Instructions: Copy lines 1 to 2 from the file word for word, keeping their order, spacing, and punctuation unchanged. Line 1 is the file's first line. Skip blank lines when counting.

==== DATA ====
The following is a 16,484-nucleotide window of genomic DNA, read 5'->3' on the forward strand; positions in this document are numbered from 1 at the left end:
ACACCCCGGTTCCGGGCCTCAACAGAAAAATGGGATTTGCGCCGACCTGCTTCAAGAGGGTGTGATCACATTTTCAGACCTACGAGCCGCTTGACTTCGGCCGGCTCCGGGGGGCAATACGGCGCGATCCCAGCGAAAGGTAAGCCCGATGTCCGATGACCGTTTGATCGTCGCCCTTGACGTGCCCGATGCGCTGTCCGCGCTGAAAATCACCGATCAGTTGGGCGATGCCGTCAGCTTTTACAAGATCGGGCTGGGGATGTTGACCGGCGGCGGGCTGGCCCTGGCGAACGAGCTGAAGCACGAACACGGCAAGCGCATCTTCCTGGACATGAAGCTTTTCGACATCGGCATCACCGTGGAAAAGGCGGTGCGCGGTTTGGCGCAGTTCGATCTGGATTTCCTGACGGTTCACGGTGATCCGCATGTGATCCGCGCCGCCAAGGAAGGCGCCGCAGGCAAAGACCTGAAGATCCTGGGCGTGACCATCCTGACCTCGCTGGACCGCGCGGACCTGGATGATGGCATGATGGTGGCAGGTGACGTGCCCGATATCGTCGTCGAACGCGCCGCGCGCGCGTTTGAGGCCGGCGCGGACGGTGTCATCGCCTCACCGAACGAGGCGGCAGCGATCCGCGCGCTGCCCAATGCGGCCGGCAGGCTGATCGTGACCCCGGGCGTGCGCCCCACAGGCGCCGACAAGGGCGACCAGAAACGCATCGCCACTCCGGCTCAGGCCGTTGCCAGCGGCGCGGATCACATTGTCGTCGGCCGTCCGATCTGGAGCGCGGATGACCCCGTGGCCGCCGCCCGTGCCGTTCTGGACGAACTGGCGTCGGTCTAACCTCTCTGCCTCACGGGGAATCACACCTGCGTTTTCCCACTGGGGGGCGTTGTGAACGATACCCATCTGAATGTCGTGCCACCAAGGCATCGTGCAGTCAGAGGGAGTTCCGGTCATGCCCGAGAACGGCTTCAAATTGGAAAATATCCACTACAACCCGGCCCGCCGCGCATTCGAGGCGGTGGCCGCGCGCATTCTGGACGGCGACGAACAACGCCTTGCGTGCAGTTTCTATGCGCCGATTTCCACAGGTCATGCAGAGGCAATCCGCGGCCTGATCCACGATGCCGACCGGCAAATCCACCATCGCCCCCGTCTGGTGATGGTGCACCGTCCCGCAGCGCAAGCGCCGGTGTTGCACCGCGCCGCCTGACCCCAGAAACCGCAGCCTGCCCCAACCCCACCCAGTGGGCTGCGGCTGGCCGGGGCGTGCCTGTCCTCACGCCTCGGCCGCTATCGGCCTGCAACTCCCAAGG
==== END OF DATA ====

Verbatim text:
The following is a 16,484-nucleotide window of genomic DNA, read 5'->3' on the forward strand; positions in this document are numbered from 1 at the left end:
ACACCCCGGTTCCGGGCCTCAACAGAAAAATGGGATTTGCGCCGACCTGCTTCAAGAGGGTGTGATCACATTTTCAGACCTACGAGCCGCTTGACTTCGGCCGGCTCCGGGGGGCAATACGGCGCGATCCCAGCGAAAGGTAAGCCCGATGTCCGATGACCGTTTGATCGTCGCCCTTGACGTGCCCGATGCGCTGTCCGCGCTGAAAATCACCGATCAGTTGGGCGATGCCGTCAGCTTTTACAAGATCGGGCTGGGGATGTTGACCGGCGGCGGGCTGGCCCTGGCGAACGAGCTGAAGCACGAACACGGCAAGCGCATCTTCCTGGACATGAAGCTTTTCGACATCGGCATCACCGTGGAAAAGGCGGTGCGCGGTTTGGCGCAGTTCGATCTGGATTTCCTGACGGTTCACGGTGATCCGCATGTGATCCGCGCCGCCAAGGAAGGCGCCGCAGGCAAAGACCTGAAGATCCTGGGCGTGACCATCCTGACCTCGCTGGACCGCGCGGACCTGGATGATGGCATGATGGTGGCAGGTGACGTGCCCGATATCGTCGTCGAACGCGCCGCGCGCGCGTTTGAGGCCGGCGCGGACGGTGTCATCGCCTCACCGAACGAGGCGGCAGCGATCCGCGCGCTGCCCAATGCGGCCGGCAGGCTGATCGTGACCCCGGGCGTGCGCCCCACAGGCGCCGACAAGGGCGACCAGAAACGCATCGCCACTCCGGCTCAGGCCGTTGCCAGCGGCGCGGATCACATTGTCGTCGGCCGTCCGATCTGGAGCGCGGATGACCCCGTGGCCGCCGCCCGTGCCGTTCTGGACGAACTGGCGTCGGTCTAACCTCTCTGCCTCACGGGGAATCACACCTGCGTTTTCCCACTGGGGGGCGTTGTGAACGATACCCATCTGAATGTCGTGCCACCAAGGCATCGTGCAGTCAGAGGGAGTTCCGGTCATGCCCGAGAACGGCTTCAAATTGGAAAATATCCACTACAACCCGGCCCGCCGCGCATTCGAGGCGGTGGCCGCGCGCATTCTGGACGGCGACGAACAACGCCTTGCGTGCAGTTTCTATGCGCCGATTTCCACAGGTCATGCAGAGGCAATCCGCGGCCTGATCCACGATGCCGACCGGCAAATCCACCATCGCCCCCGTCTGGTGATGGTGCACCGTCCCGCAGCGCAAGCGCCGGTGTTGCACCGCGCCGCCTGACCCCAGAAACCGCAGCCTGCCCCAACCCCACCCAGTGGGCTGCGGCTGGCCGGGGCGTGCCTGTCCTCACGCCTCGGCCGCTATCGGCCTGCAACTCCCAAGG